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Geosocial data can help root out comp claims fraud

CHICAGO — The public’s prolific use of social media has provided a “treasure trove” of geosocial data that has become one of the best ways for investigating and defending against fraudulent workers compensation claims, experts say.

At The Institutes Future of Risk conference Thursday in Chicago, a panel of insurance defense attorneys and risk managers shared in a roundtable discussion how they dive deep into geosocial data when they suspect the authenticity of a claim.

The use of social media to change claims exposure is a quickly changing area, said Tom Weiler, a partner at Chicago law firm Langhenry, Gillen, Lundquist & Johnson LLC. Traditionally, law firms send out discovery to see what the injuries are, and if they suspect the claimant is being untruthful, they may send an investigator out to conduct surveillance.

Sometimes they get information, a lot of times they don’t, but Mr. Weiler said with people posting things all the time, he can hire a social media investigation firm that often will uncover that the injury is contradictory to what the individual is claiming, or the online info can undercut the claim somewhat.

“I think of social media as email on steroids,” said Hillard Sterling, a trial attorney in the Chicago office of Traub Lieberman Straus & Shrewsberry LLP. “That’s where we’d go to win cases … people would be talking spontaneously and putting information out there that they wouldn’t normally do. Now with social media, people are throwing everything out there. It’s a treasure trove.”

People would rather promote their own personal brand than protect their privacy, said Michael Teti, managing partner of Digistream Investigations Inc. in Lombard, Illinois, which combs through the geosocial data for attorneys or insurers who hire the firm to investigate suspicious claims. Some of the key elements when beginning a geosocial investigation are as simple as the claimant’s email address and phone number.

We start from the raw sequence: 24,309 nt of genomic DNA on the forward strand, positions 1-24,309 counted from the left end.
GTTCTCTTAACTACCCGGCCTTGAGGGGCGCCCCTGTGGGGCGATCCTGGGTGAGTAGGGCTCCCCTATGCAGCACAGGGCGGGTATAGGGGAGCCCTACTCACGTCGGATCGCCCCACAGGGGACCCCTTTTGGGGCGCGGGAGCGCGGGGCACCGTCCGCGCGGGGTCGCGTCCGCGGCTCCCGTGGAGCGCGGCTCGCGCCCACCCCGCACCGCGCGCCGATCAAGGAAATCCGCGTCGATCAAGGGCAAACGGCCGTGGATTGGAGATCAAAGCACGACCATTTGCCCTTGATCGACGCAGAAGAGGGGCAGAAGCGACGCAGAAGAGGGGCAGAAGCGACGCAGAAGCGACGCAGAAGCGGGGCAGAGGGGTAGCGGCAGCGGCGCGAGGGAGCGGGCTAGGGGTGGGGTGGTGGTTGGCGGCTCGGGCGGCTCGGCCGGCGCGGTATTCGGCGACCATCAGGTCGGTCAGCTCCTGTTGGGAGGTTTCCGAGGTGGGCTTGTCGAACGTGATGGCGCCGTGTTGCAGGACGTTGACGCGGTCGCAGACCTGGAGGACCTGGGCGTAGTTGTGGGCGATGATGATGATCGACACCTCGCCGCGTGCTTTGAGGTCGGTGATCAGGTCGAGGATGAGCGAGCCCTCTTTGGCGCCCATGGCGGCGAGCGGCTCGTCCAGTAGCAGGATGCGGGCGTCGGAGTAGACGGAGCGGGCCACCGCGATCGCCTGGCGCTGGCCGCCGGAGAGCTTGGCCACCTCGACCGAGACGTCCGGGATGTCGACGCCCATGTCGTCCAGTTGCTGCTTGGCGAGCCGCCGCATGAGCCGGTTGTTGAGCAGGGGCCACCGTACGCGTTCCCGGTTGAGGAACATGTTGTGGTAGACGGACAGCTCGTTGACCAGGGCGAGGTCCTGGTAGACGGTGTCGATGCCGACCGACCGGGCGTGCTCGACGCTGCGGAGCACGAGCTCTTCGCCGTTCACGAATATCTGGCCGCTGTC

Those email addresses may also link to something like a Venmo account, a digital wallet that lets you pay your friends and others via your phone, which will have public details of the transaction if the user does not specifically change that in the settings. The phone number, too, can uncover whether the individual has an Instagram account that may provide insight on an investigation, he said.

“What I tell my team is everyone is a suspect until you look into (the claimant),” said Ana Boyd-Cooper, liability claim manager at transportation company National Express LLC in Lisle, Illinois.

Certain red flags prompt Ms. Boyd-Cooper to start her geosocial search, such as a letter of legal representation that arrives at the same time the claim is coming through the door.

“That sends a red flag, and we will always start looking into that individual,” she said. “Another example is to do an ISO (ClaimSearch) search. If they have open claims … if you look at the history and you see this is a pattern, you need to look a little deeper.”

Mr. Teti said when those flags appear, it’s important to locate that geosocial data that may help in a case and make sure that information is preserved in case it’s needed in court.

“If, down the road, (the claimants) do start deleting info, No. 1, you know it has been deleted and can use that fact in court, and No. 2, you don’t lose that information,” said Mr. Weiler, who said it’s “nearly impossible” to obtain that information from social media companies.

However, Mr. Sterling noted that any archived geosocial data needs to be archived in a way that it can be authenticated. “You don’t want your paralegal taking screen shots,” he said. “There’s a lot of cases when they’ll throw that out, or a person says, ‘That’s not me, it must have been photoshopped.’”

Don’t forget to include comments that might provide additional illumination into when the photo was taken and other important characteristics, said Mr. Teti.

“Context in the photo is everything,” he said.